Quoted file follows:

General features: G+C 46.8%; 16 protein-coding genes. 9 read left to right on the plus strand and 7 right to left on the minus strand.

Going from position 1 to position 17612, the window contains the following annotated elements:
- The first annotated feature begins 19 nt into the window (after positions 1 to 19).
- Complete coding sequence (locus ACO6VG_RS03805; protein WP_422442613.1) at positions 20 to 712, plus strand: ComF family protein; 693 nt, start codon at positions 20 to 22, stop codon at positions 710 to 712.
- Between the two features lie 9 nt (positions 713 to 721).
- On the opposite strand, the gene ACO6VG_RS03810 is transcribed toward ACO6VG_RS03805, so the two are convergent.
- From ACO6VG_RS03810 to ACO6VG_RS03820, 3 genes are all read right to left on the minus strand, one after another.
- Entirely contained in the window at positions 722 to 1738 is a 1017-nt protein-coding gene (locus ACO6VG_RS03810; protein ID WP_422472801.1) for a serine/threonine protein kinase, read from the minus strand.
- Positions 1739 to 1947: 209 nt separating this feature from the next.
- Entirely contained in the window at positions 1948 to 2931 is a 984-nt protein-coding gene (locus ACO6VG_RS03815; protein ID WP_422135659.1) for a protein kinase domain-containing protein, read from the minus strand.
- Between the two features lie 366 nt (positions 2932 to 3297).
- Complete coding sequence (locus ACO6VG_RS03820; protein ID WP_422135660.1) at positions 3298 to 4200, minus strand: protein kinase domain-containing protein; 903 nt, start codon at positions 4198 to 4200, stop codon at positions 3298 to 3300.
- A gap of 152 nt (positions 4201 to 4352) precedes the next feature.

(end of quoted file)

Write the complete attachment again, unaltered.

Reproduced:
General features: G+C 46.8%; 16 protein-coding genes. 9 read left to right on the plus strand and 7 right to left on the minus strand.

Going from position 1 to position 17612, the window contains the following annotated elements:
- The first annotated feature begins 19 nt into the window (after positions 1 to 19).
- Complete coding sequence (locus ACO6VG_RS03805; protein WP_422442613.1) at positions 20 to 712, plus strand: ComF family protein; 693 nt, start codon at positions 20 to 22, stop codon at positions 710 to 712.
- Between the two features lie 9 nt (positions 713 to 721).
- On the opposite strand, the gene ACO6VG_RS03810 is transcribed toward ACO6VG_RS03805, so the two are convergent.
- From ACO6VG_RS03810 to ACO6VG_RS03820, 3 genes are all read right to left on the minus strand, one after another.
- Entirely contained in the window at positions 722 to 1738 is a 1017-nt protein-coding gene (locus ACO6VG_RS03810; protein ID WP_422472801.1) for a serine/threonine protein kinase, read from the minus strand.
- Positions 1739 to 1947: 209 nt separating this feature from the next.
- Entirely contained in the window at positions 1948 to 2931 is a 984-nt protein-coding gene (locus ACO6VG_RS03815; protein ID WP_422135659.1) for a protein kinase domain-containing protein, read from the minus strand.
- Between the two features lie 366 nt (positions 2932 to 3297).
- Complete coding sequence (locus ACO6VG_RS03820; protein ID WP_422135660.1) at positions 3298 to 4200, minus strand: protein kinase domain-containing protein; 903 nt, start codon at positions 4198 to 4200, stop codon at positions 3298 to 3300.
- A gap of 152 nt (positions 4201 to 4352) precedes the next feature.